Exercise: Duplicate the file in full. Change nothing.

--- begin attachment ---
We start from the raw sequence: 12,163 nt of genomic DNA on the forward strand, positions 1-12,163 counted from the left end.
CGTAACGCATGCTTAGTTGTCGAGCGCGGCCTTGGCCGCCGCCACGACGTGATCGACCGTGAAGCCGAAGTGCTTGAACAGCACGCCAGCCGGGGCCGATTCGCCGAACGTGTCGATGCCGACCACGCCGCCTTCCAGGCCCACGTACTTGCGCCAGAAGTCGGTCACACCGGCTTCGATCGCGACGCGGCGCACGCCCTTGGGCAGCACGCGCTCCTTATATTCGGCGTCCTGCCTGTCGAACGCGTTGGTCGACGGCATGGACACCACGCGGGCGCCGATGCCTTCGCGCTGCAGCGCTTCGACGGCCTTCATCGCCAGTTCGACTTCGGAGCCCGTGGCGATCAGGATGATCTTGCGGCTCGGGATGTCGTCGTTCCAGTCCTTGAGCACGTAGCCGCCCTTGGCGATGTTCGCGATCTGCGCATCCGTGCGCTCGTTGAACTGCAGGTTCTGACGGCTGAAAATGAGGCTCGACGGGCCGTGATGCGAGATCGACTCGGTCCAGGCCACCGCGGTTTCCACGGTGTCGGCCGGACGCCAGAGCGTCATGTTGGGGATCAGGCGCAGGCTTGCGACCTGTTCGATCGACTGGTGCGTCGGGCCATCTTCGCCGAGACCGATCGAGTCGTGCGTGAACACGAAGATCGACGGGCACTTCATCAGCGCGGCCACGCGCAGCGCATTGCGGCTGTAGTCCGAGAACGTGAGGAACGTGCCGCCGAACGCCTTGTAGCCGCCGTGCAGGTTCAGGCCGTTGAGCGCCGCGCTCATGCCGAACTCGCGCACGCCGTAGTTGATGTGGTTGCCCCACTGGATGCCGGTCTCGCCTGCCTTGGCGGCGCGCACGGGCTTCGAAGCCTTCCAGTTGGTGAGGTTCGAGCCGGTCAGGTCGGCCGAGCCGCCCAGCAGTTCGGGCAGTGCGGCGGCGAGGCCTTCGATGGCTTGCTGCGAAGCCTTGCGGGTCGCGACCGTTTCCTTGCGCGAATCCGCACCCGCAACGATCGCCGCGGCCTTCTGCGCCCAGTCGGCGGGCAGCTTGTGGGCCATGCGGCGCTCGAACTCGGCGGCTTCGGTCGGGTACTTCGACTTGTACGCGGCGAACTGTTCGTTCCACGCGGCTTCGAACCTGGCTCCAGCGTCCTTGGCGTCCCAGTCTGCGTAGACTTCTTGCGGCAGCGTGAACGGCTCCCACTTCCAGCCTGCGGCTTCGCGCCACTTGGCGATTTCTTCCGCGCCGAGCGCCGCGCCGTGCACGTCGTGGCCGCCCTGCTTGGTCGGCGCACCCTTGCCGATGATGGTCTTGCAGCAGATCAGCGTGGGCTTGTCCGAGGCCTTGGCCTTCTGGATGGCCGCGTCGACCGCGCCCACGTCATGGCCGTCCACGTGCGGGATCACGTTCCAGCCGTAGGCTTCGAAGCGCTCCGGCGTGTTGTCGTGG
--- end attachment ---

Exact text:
We start from the raw sequence: 12,163 nt of genomic DNA on the forward strand, positions 1-12,163 counted from the left end.
CGTAACGCATGCTTAGTTGTCGAGCGCGGCCTTGGCCGCCGCCACGACGTGATCGACCGTGAAGCCGAAGTGCTTGAACAGCACGCCAGCCGGGGCCGATTCGCCGAACGTGTCGATGCCGACCACGCCGCCTTCCAGGCCCACGTACTTGCGCCAGAAGTCGGTCACACCGGCTTCGATCGCGACGCGGCGCACGCCCTTGGGCAGCACGCGCTCCTTATATTCGGCGTCCTGCCTGTCGAACGCGTTGGTCGACGGCATGGACACCACGCGGGCGCCGATGCCTTCGCGCTGCAGCGCTTCGACGGCCTTCATCGCCAGTTCGACTTCGGAGCCCGTGGCGATCAGGATGATCTTGCGGCTCGGGATGTCGTCGTTCCAGTCCTTGAGCACGTAGCCGCCCTTGGCGATGTTCGCGATCTGCGCATCCGTGCGCTCGTTGAACTGCAGGTTCTGACGGCTGAAAATGAGGCTCGACGGGCCGTGATGCGAGATCGACTCGGTCCAGGCCACCGCGGTTTCCACGGTGTCGGCCGGACGCCAGAGCGTCATGTTGGGGATCAGGCGCAGGCTTGCGACCTGTTCGATCGACTGGTGCGTCGGGCCATCTTCGCCGAGACCGATCGAGTCGTGCGTGAACACGAAGATCGACGGGCACTTCATCAGCGCGGCCACGCGCAGCGCATTGCGGCTGTAGTCCGAGAACGTGAGGAACGTGCCGCCGAACGCCTTGTAGCCGCCGTGCAGGTTCAGGCCGTTGAGCGCCGCGCTCATGCCGAACTCGCGCACGCCGTAGTTGATGTGGTTGCCCCACTGGATGCCGGTCTCGCCTGCCTTGGCGGCGCGCACGGGCTTCGAAGCCTTCCAGTTGGTGAGGTTCGAGCCGGTCAGGTCGGCCGAGCCGCCCAGCAGTTCGGGCAGTGCGGCGGCGAGGCCTTCGATGGCTTGCTGCGAAGCCTTGCGGGTCGCGACCGTTTCCTTGCGCGAATCCGCACCCGCAACGATCGCCGCGGCCTTCTGCGCCCAGTCGGCGGGCAGCTTGTGGGCCATGCGGCGCTCGAACTCGGCGGCTTCGGTCGGGTACTTCGACTTGTACGCGGCGAACTGTTCGTTCCACGCGGCTTCGAACCTGGCTCCAGCGTCCTTGGCGTCCCAGTCTGCGTAGACTTCTTGCGGCAGCGTGAACGGCTCCCACTTCCAGCCTGCGGCTTCGCGCCACTTGGCGATTTCTTCCGCGCCGAGCGCCGCGCCGTGCACGTCGTGGCCGCCCTGCTTGGTCGGCGCACCCTTGCCGATGATGGTCTTGCAGCAGATCAGCGTGGGCTTGTCCGAGGCCTTGGCCTTCTGGATGGCCGCGTCGACCGCGCCCACGTCATGGCCGTCCACGTGCGGGATCACGTTCCAGCCGTAGGCTTCGAAGCGCTCCGGCGTGTTGTCGTGG